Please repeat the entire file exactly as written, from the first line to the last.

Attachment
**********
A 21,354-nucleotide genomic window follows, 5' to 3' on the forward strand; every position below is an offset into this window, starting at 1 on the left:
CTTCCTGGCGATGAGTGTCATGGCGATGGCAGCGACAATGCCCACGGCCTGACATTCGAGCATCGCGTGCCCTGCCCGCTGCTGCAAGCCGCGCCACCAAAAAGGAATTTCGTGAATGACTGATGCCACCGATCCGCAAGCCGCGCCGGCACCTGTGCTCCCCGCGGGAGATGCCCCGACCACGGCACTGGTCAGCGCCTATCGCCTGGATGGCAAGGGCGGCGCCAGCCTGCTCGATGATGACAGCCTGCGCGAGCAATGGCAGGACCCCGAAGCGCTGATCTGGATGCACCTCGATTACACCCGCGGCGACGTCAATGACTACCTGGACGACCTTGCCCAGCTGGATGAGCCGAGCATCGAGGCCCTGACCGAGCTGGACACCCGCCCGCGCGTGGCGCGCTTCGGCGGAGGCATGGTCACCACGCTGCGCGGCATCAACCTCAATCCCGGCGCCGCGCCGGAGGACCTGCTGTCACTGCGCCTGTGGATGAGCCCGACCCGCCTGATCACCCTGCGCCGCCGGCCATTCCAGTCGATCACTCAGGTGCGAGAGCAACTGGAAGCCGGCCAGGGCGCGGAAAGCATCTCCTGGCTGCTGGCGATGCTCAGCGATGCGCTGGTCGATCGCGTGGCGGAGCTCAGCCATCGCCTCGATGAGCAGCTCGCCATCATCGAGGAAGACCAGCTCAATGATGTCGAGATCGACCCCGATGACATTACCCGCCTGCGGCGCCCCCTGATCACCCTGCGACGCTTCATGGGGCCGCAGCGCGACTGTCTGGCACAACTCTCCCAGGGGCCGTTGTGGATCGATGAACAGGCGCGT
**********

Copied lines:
A 21,354-nucleotide genomic window follows, 5' to 3' on the forward strand; every position below is an offset into this window, starting at 1 on the left:
CTTCCTGGCGATGAGTGTCATGGCGATGGCAGCGACAATGCCCACGGCCTGACATTCGAGCATCGCGTGCCCTGCCCGCTGCTGCAAGCCGCGCCACCAAAAAGGAATTTCGTGAATGACTGATGCCACCGATCCGCAAGCCGCGCCGGCACCTGTGCTCCCCGCGGGAGATGCCCCGACCACGGCACTGGTCAGCGCCTATCGCCTGGATGGCAAGGGCGGCGCCAGCCTGCTCGATGATGACAGCCTGCGCGAGCAATGGCAGGACCCCGAAGCGCTGATCTGGATGCACCTCGATTACACCCGCGGCGACGTCAATGACTACCTGGACGACCTTGCCCAGCTGGATGAGCCGAGCATCGAGGCCCTGACCGAGCTGGACACCCGCCCGCGCGTGGCGCGCTTCGGCGGAGGCATGGTCACCACGCTGCGCGGCATCAACCTCAATCCCGGCGCCGCGCCGGAGGACCTGCTGTCACTGCGCCTGTGGATGAGCCCGACCCGCCTGATCACCCTGCGCCGCCGGCCATTCCAGTCGATCACTCAGGTGCGAGAGCAACTGGAAGCCGGCCAGGGCGCGGAAAGCATCTCCTGGCTGCTGGCGATGCTCAGCGATGCGCTGGTCGATCGCGTGGCGGAGCTCAGCCATCGCCTCGATGAGCAGCTCGCCATCATCGAGGAAGACCAGCTCAATGATGTCGAGATCGACCCCGATGACATTACCCGCCTGCGGCGCCCCCTGATCACCCTGCGACGCTTCATGGGGCCGCAGCGCGACTGTCTGGCACAACTCTCCCAGGGGCCGTTGTGGATCGATGAACAGGCGCGT